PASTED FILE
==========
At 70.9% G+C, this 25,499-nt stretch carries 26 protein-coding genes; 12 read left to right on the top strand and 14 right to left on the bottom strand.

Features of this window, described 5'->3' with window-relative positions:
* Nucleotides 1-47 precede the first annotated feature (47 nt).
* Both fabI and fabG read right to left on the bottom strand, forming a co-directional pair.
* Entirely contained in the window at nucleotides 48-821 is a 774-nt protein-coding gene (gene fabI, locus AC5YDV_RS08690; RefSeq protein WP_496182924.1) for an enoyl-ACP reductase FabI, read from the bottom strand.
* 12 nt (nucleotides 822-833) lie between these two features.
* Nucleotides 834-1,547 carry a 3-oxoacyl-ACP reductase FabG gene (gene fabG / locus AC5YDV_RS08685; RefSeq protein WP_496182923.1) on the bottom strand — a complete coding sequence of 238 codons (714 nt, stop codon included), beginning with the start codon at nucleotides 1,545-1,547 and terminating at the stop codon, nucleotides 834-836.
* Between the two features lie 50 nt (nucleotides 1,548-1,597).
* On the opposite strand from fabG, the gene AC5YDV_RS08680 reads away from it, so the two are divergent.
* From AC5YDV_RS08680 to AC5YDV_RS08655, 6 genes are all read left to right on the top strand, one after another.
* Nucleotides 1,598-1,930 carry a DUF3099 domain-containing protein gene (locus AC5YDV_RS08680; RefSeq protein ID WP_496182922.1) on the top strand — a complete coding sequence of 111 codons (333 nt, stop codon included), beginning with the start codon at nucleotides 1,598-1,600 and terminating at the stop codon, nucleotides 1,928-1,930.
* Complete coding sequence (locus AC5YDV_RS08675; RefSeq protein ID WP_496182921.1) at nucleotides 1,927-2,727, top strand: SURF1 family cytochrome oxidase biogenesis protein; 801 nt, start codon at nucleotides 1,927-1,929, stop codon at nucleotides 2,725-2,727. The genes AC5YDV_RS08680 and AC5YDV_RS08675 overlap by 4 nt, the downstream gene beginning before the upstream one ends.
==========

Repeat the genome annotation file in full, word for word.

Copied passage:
At 70.9% G+C, this 25,499-nt stretch carries 26 protein-coding genes; 12 read left to right on the top strand and 14 right to left on the bottom strand.

Features of this window, described 5'->3' with window-relative positions:
* Nucleotides 1-47 precede the first annotated feature (47 nt).
* Both fabI and fabG read right to left on the bottom strand, forming a co-directional pair.
* Entirely contained in the window at nucleotides 48-821 is a 774-nt protein-coding gene (gene fabI, locus AC5YDV_RS08690; RefSeq protein WP_496182924.1) for an enoyl-ACP reductase FabI, read from the bottom strand.
* 12 nt (nucleotides 822-833) lie between these two features.
* Nucleotides 834-1,547 carry a 3-oxoacyl-ACP reductase FabG gene (gene fabG / locus AC5YDV_RS08685; RefSeq protein WP_496182923.1) on the bottom strand — a complete coding sequence of 238 codons (714 nt, stop codon included), beginning with the start codon at nucleotides 1,545-1,547 and terminating at the stop codon, nucleotides 834-836.
* Between the two features lie 50 nt (nucleotides 1,548-1,597).
* On the opposite strand from fabG, the gene AC5YDV_RS08680 reads away from it, so the two are divergent.
* From AC5YDV_RS08680 to AC5YDV_RS08655, 6 genes are all read left to right on the top strand, one after another.
* Nucleotides 1,598-1,930 carry a DUF3099 domain-containing protein gene (locus AC5YDV_RS08680; RefSeq protein ID WP_496182922.1) on the top strand — a complete coding sequence of 111 codons (333 nt, stop codon included), beginning with the start codon at nucleotides 1,598-1,600 and terminating at the stop codon, nucleotides 1,928-1,930.
* Complete coding sequence (locus AC5YDV_RS08675; RefSeq protein ID WP_496182921.1) at nucleotides 1,927-2,727, top strand: SURF1 family cytochrome oxidase biogenesis protein; 801 nt, start codon at nucleotides 1,927-1,929, stop codon at nucleotides 2,725-2,727. The genes AC5YDV_RS08680 and AC5YDV_RS08675 overlap by 4 nt, the downstream gene beginning before the upstream one ends.